Operators were informed that because of the sensitivity of the animals the activity would in time be restricted as would be the amount of dive concession as a way of protecting the delicate resources. This in time would be done by means of a marine protected area. At this stage only one dolphin operator and five dive concessions were permanent in Ponta do Ouro. It was suggested that this remain unchanged in light of further concessions operating in Malongane and Mamoli Bays as well as research presented by R.C. Onstantineand & L. B. Bejder: Managing the Whale- and Dolphin-watching Industry:Time for a Paradigm Shift.

 

The media lapped up the opportunity to film, photograph and write about our work & close relationship with the Dolphins of Ponta which at that stage was proudly advocated as the areas only dedicated wild dolphin swim center. People started arriving from far and wide and with ‘business being business’ operators within the area started to capitalise on this exposure. Tourists soon started arriving with jetskis and boats to come and ‘swim with the dolphins’. Sadly - everyone had missed the point and the pressure was on for the dolphins.

By the close of 2008 there were 8 multi activity operations that took people to swim with dolphins and double the amount of scuba diving operations. The inevitable had happened - regulations had not been put into place and tourism was on the increase. Boats and jet-skis were regularly sighted swimming with dolphins and whales and the activity was reaching un-sustainable levels. Rogue operators were aplenty and the area was heading for disaster. A partial marine protected area was proclaimed in 2009 as a way of managing the growing tourism activities within the delicate marine area.

Given the vast amount of data and imagery that was being accumulated, the project expanded to include the volunteer program that saw international biologists supervising and co-ordinating research and volunteer efforts. February 2010 welcomed Mozambican biologist Diana Rocha onto the team who is responsible for the upkeep of the Dolphins of Ponta fin ID program. We were also interviewed by Derek Watts and Carte Blanche that month and then in the June 2010 the unexpected happened.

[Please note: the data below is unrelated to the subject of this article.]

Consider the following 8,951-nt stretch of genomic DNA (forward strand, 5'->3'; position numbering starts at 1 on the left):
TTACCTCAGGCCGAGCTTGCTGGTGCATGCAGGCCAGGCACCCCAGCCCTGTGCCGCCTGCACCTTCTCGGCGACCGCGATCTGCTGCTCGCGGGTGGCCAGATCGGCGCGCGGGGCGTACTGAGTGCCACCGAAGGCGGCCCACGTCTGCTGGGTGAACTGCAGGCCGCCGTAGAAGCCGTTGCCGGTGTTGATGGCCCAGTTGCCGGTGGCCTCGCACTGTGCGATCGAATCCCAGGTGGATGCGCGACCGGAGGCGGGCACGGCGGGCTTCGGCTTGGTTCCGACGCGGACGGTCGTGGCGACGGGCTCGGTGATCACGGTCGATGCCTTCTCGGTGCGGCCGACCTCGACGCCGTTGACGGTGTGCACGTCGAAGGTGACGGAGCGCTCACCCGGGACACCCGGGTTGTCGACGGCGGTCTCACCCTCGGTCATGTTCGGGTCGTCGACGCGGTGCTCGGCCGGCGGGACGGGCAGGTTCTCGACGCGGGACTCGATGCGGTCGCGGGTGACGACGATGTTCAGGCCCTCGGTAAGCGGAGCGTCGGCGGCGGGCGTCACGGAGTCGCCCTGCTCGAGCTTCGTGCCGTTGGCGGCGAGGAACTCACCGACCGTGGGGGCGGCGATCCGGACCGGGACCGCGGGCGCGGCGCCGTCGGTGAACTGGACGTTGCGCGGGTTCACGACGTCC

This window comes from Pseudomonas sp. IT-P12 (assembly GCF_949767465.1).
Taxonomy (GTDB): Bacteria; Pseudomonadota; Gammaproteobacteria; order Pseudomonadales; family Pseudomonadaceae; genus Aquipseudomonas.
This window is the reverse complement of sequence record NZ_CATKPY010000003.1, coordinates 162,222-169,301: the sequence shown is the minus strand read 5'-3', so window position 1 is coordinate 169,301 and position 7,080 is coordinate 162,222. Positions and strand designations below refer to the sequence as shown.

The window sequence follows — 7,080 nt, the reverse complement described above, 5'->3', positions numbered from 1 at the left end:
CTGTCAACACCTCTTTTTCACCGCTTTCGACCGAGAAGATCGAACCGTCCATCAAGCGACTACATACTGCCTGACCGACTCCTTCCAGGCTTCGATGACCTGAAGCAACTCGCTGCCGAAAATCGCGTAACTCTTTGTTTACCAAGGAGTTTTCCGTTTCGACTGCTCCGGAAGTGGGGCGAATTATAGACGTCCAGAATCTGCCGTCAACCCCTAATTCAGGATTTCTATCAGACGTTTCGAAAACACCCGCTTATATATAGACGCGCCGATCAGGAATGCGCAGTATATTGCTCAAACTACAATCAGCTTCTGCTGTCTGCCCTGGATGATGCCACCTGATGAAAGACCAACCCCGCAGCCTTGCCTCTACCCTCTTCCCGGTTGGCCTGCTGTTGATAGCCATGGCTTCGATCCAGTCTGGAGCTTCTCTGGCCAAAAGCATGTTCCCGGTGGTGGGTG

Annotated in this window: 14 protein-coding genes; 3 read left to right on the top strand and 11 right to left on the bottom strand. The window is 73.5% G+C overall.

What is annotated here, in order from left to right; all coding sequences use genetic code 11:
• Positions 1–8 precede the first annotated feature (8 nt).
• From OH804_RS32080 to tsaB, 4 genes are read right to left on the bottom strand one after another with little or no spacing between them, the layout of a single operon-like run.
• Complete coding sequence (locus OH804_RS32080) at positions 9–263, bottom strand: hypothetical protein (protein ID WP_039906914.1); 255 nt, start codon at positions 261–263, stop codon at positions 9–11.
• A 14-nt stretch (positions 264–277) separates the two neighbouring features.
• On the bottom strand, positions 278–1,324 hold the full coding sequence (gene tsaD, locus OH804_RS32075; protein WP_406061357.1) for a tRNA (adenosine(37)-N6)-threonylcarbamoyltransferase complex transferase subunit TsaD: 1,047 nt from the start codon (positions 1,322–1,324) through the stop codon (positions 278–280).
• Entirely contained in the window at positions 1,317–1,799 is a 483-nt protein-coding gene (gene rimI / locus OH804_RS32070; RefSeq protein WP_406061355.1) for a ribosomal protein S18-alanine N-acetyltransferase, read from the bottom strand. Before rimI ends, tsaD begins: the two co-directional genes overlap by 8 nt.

The great fire of 2010 saw our facilities and Angie's home, The Whaler and Simply Scuba dive camps burned to the ground after an all encompassing fire broke out at the entrance of the landmark that was Dolphin. Everything was lost in all but 30 minutes. It is not known what started the fire that destroyed the facility and saw an end of an era in Ponta do Ouro.

This was a turning point for tourism in the area, a few short months after we had relocated to a small wooden shack in the middle of the village square, Somente Aqua Dolphin Swims and Scuba rebranded to the Dolphin Centre, creating confusion in the market place.

 

With the loss of 100’s of beds in the campsite, accommodation venues boomed which meant marine based tourism boomed too, bad news for our local dolphins. As the Reserve, in 2011 implemented regulations and a code of conduct; drawn from the original dolphincare code, a new industry was born, that of the ocean safari. With scuba operators no longer able to take tourists to swim with dolphins, they could still view - from 300m away and take guests snorkeling. This saw an increase of commercial vessels within the inshore coastal area frequented by local dolphins.

 

During June 2017 both Angie and Diana attended and presented at the World Whale Conference in Durban South Africa where responsible and ethical marine mammals tourism in the region was discussed.